Words & Music

by monicadockery

The Choice…

Photo on 1-12-13 at 12.49 AM

There are many choices music-makers must make.  Which guitar to buy, which software, which gigs to take and which ones to drop, and so on and so forth.  There is another choice music-makers must make that you may or may not be familiar with.  It is this:  do I make music for me OR for them?  In other words, where should my loyalties lie — to my own heart or to the tastes of others.  It may seem an easy pick for some, but given a closer look…it may not be as black and white as you think.  Let me explain.

If someone chooses the former – their own heart – and they make music without ANY regard for the listener, what could be the result?  Well, for certain, they would be making music that they truly love and that comes from a pure place.  They would be happy, right?  But…what if the music that they truly love is great to them and a core group of fans, but does not crossover to the masses?  As it is for most people who are creators (generally), that person’s joy would be tempered by the fact that they weren’t able to share their creations with as many people as possible.  Music is a message, something one wants to say, if no one hears the message…well.  In addition to not having a means with which to disseminate your soul’s message to the world, you may also not have the means to pay your bills (or have much clout as far as status goes).  An unfortunate downside of capitalism is, if you don’t have an audience, you don’t have money.  Wouldn’t it be great if we all got paid just because we created something?  But c’est la vie, that is not the world we live in.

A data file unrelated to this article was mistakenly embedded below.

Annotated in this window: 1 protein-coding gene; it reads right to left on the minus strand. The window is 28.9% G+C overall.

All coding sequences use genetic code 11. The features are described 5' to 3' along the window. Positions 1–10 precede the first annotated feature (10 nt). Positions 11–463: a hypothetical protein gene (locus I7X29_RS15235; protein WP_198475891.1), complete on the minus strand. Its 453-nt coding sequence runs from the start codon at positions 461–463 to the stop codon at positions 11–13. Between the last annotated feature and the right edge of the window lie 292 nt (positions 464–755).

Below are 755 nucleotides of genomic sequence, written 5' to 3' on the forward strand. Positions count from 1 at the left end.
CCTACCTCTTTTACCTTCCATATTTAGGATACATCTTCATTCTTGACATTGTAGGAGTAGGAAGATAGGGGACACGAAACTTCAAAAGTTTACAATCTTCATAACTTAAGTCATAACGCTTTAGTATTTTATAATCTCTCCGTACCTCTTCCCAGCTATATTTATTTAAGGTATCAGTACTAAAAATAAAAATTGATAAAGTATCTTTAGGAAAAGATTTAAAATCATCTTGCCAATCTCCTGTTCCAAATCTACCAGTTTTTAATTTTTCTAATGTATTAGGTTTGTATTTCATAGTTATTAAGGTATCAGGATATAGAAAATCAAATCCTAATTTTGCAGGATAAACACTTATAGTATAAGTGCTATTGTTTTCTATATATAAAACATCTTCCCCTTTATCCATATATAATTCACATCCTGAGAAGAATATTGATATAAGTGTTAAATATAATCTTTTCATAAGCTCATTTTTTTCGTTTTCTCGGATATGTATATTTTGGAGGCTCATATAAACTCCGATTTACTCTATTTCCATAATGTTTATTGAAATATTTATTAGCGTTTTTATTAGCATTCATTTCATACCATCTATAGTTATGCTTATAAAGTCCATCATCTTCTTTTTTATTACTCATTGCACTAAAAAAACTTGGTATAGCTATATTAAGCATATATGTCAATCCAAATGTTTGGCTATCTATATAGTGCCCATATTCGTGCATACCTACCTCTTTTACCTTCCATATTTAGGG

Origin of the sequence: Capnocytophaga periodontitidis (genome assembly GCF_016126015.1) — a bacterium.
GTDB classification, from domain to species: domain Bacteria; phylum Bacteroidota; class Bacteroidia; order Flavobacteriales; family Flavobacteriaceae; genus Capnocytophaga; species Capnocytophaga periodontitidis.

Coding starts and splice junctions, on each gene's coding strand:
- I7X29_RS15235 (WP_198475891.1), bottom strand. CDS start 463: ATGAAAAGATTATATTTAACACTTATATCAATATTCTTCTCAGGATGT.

Which brings me to the other side of the – coin; choosing to make music for others.  For the very reasons listed above, many many many have chosen to compromise or – forsake altogether – their true, deep, heart songs for a much more accessible version.  The story lines get vague, universal, and – at times – shallow… enough for everyone to be able to stand in the water.  This translates to more listeners and more financial and status-related rewards.  May even get you the I-Ching of music awards – a Grammy.  However, with what you gain in funds and social rank, you may lose in conscience.  You know you are making music that has been toned down or has been gently painted over by someone else.  You wish you were free to just “do your thing” and not care what any other person has to say about it.  But, if you did that, that would bring you right back to where we first started.  Vicious cycle.  Complex choice.